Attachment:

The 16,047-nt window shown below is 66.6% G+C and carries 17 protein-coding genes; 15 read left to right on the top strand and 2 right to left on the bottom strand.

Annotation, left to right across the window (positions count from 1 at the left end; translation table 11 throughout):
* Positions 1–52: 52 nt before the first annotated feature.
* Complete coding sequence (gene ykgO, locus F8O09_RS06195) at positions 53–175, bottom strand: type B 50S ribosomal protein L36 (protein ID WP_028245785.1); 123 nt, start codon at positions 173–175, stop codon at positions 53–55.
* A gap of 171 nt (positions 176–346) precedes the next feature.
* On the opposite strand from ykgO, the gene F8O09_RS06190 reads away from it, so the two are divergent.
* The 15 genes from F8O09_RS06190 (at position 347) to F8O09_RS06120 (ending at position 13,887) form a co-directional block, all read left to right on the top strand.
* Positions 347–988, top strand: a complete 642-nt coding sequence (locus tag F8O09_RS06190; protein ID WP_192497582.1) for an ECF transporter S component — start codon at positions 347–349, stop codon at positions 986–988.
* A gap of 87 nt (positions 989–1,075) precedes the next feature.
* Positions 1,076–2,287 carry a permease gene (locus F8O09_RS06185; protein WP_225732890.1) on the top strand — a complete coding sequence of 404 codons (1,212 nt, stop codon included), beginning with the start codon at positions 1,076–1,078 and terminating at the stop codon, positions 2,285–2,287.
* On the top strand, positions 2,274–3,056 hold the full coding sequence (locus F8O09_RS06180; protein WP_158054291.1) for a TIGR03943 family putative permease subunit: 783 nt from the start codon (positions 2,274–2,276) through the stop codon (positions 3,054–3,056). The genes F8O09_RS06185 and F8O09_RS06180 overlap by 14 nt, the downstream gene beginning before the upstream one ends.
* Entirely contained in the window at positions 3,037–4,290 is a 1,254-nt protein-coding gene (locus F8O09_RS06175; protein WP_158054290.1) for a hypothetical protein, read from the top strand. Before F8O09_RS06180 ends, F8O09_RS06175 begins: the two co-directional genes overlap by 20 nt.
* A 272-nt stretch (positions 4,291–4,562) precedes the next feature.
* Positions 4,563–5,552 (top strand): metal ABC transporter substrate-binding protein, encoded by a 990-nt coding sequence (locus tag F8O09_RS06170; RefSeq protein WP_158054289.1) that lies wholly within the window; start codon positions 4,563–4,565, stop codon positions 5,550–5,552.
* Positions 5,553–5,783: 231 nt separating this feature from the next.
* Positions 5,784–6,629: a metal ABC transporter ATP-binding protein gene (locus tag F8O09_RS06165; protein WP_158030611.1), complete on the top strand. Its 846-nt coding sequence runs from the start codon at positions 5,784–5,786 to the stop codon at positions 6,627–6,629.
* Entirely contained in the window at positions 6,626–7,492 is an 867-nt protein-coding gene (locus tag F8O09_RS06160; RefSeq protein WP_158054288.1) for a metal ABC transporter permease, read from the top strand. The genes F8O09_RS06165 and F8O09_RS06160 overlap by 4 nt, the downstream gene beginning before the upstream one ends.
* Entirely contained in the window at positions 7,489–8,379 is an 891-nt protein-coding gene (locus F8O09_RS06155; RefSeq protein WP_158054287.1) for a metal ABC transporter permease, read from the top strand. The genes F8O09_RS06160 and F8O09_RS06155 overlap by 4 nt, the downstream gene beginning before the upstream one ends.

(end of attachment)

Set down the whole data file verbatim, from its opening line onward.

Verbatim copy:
The 16,047-nt window shown below is 66.6% G+C and carries 17 protein-coding genes; 15 read left to right on the top strand and 2 right to left on the bottom strand.

Annotation, left to right across the window (positions count from 1 at the left end; translation table 11 throughout):
* Positions 1–52: 52 nt before the first annotated feature.
* Complete coding sequence (gene ykgO, locus F8O09_RS06195) at positions 53–175, bottom strand: type B 50S ribosomal protein L36 (protein ID WP_028245785.1); 123 nt, start codon at positions 173–175, stop codon at positions 53–55.
* A gap of 171 nt (positions 176–346) precedes the next feature.
* On the opposite strand from ykgO, the gene F8O09_RS06190 reads away from it, so the two are divergent.
* The 15 genes from F8O09_RS06190 (at position 347) to F8O09_RS06120 (ending at position 13,887) form a co-directional block, all read left to right on the top strand.
* Positions 347–988, top strand: a complete 642-nt coding sequence (locus tag F8O09_RS06190; protein ID WP_192497582.1) for an ECF transporter S component — start codon at positions 347–349, stop codon at positions 986–988.
* A gap of 87 nt (positions 989–1,075) precedes the next feature.
* Positions 1,076–2,287 carry a permease gene (locus F8O09_RS06185; protein WP_225732890.1) on the top strand — a complete coding sequence of 404 codons (1,212 nt, stop codon included), beginning with the start codon at positions 1,076–1,078 and terminating at the stop codon, positions 2,285–2,287.
* On the top strand, positions 2,274–3,056 hold the full coding sequence (locus F8O09_RS06180; protein WP_158054291.1) for a TIGR03943 family putative permease subunit: 783 nt from the start codon (positions 2,274–2,276) through the stop codon (positions 3,054–3,056). The genes F8O09_RS06185 and F8O09_RS06180 overlap by 14 nt, the downstream gene beginning before the upstream one ends.
* Entirely contained in the window at positions 3,037–4,290 is a 1,254-nt protein-coding gene (locus F8O09_RS06175; protein WP_158054290.1) for a hypothetical protein, read from the top strand. Before F8O09_RS06180 ends, F8O09_RS06175 begins: the two co-directional genes overlap by 20 nt.
* A 272-nt stretch (positions 4,291–4,562) precedes the next feature.
* Positions 4,563–5,552 (top strand): metal ABC transporter substrate-binding protein, encoded by a 990-nt coding sequence (locus tag F8O09_RS06170; RefSeq protein WP_158054289.1) that lies wholly within the window; start codon positions 4,563–4,565, stop codon positions 5,550–5,552.
* Positions 5,553–5,783: 231 nt separating this feature from the next.
* Positions 5,784–6,629: a metal ABC transporter ATP-binding protein gene (locus tag F8O09_RS06165; protein WP_158030611.1), complete on the top strand. Its 846-nt coding sequence runs from the start codon at positions 5,784–5,786 to the stop codon at positions 6,627–6,629.
* Entirely contained in the window at positions 6,626–7,492 is an 867-nt protein-coding gene (locus tag F8O09_RS06160; RefSeq protein WP_158054288.1) for a metal ABC transporter permease, read from the top strand. The genes F8O09_RS06165 and F8O09_RS06160 overlap by 4 nt, the downstream gene beginning before the upstream one ends.
* Entirely contained in the window at positions 7,489–8,379 is an 891-nt protein-coding gene (locus F8O09_RS06155; RefSeq protein WP_158054287.1) for a metal ABC transporter permease, read from the top strand. The genes F8O09_RS06160 and F8O09_RS06155 overlap by 4 nt, the downstream gene beginning before the upstream one ends.